TDOH: Alexander and Eliza

Note: This is Day Eight of Ten Days of Hamilton. Primer is here

We’ve spoken ad nauseam about the various men in Alexander Hamilton’s life: political enemies, his mentor, and (coming tomorrow) the man who murdered him. Those men helped shape Alexander Hamilton into the person that he was politically, and Hamilton may have latched onto these men because he was abandoned by his father at a young age. But losing his mother at an early age may have also pushed him to strong women in his life, which is evidenced by his marriage to Elizabeth Schuyler.

Elizabeth Schuyler was the second daughter of Philip Schuyler, a general in the Revolutionary War and one of the first senators from New York, and Catherine Van Rensselaer, who was from one of the richest and politically influential families of Colonial New York. This upbringing afforded Eliza and her siblings luxury, but she was much more than just a young women looking to marry well in an era where that was to be expected, and she was nearly an equal partner in her marriage with Alexander Hamilton, whom she met during a brief respite from the War.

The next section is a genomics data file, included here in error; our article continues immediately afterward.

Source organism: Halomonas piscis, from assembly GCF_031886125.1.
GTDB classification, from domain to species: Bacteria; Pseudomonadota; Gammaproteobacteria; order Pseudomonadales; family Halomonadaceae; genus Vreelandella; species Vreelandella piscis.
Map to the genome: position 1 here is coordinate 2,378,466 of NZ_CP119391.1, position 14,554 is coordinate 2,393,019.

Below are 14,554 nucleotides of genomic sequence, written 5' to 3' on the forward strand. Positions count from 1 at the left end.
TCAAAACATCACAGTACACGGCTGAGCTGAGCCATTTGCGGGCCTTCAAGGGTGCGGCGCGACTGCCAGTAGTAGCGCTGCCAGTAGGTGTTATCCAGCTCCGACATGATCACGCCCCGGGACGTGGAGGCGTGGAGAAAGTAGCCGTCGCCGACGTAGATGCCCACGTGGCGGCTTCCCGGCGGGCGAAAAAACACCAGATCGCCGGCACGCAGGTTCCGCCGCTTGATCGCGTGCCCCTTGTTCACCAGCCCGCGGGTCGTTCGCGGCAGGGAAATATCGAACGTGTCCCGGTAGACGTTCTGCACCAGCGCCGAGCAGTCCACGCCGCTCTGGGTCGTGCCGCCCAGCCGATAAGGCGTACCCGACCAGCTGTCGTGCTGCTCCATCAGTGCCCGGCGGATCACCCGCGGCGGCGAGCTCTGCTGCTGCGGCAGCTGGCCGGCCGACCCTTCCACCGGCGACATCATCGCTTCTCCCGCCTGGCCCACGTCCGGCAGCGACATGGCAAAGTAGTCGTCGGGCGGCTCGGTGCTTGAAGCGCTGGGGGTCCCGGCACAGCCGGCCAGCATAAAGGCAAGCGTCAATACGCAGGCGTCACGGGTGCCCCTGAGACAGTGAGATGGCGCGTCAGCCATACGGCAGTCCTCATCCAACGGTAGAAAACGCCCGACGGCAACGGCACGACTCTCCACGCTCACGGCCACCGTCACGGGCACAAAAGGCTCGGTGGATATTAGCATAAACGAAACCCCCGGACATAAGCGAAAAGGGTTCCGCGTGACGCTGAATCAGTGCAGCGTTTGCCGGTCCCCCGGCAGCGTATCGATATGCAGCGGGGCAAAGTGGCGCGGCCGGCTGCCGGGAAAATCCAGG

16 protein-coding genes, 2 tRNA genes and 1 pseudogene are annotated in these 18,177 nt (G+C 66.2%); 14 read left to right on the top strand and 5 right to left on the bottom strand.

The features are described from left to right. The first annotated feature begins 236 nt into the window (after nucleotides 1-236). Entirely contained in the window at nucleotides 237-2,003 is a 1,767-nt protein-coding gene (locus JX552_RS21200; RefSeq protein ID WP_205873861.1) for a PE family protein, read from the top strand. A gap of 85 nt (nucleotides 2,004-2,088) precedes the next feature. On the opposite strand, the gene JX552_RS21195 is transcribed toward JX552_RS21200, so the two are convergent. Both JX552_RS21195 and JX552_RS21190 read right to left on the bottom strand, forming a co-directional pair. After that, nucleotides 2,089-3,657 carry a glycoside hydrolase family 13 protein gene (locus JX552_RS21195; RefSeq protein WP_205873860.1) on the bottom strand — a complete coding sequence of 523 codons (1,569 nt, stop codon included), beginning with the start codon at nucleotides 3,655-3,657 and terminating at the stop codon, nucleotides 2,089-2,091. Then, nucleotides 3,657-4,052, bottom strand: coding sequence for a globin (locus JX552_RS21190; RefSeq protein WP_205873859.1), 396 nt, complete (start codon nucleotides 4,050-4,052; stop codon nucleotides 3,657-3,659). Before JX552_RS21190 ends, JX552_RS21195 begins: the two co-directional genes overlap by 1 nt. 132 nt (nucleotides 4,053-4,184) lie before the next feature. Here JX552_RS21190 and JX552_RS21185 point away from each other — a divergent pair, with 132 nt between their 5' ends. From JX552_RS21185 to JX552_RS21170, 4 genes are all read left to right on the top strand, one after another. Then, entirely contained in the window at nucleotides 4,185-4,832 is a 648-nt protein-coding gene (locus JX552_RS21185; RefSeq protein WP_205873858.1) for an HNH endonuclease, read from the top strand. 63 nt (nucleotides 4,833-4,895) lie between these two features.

Early in their marriage, while Alexander was busy serving as George Washington’s aide, Eliza busied herself with making a home and helping Alexander with some of his correspondence. She befriended Martha Washington and was often part of the group of war wives that held balls and other social events during lapses in battle. It was only when she became pregnant with their first child – a boy who would be named for her father, Philip – that Eliza left Alexander’s side at the front and returned to Albany. Until the Battle of Yorktown in 1781, her and Alexander were separated by some distance, though they corresponded frequently, with Alexander often sounding like a lovelorn teenager that truly missed his wife.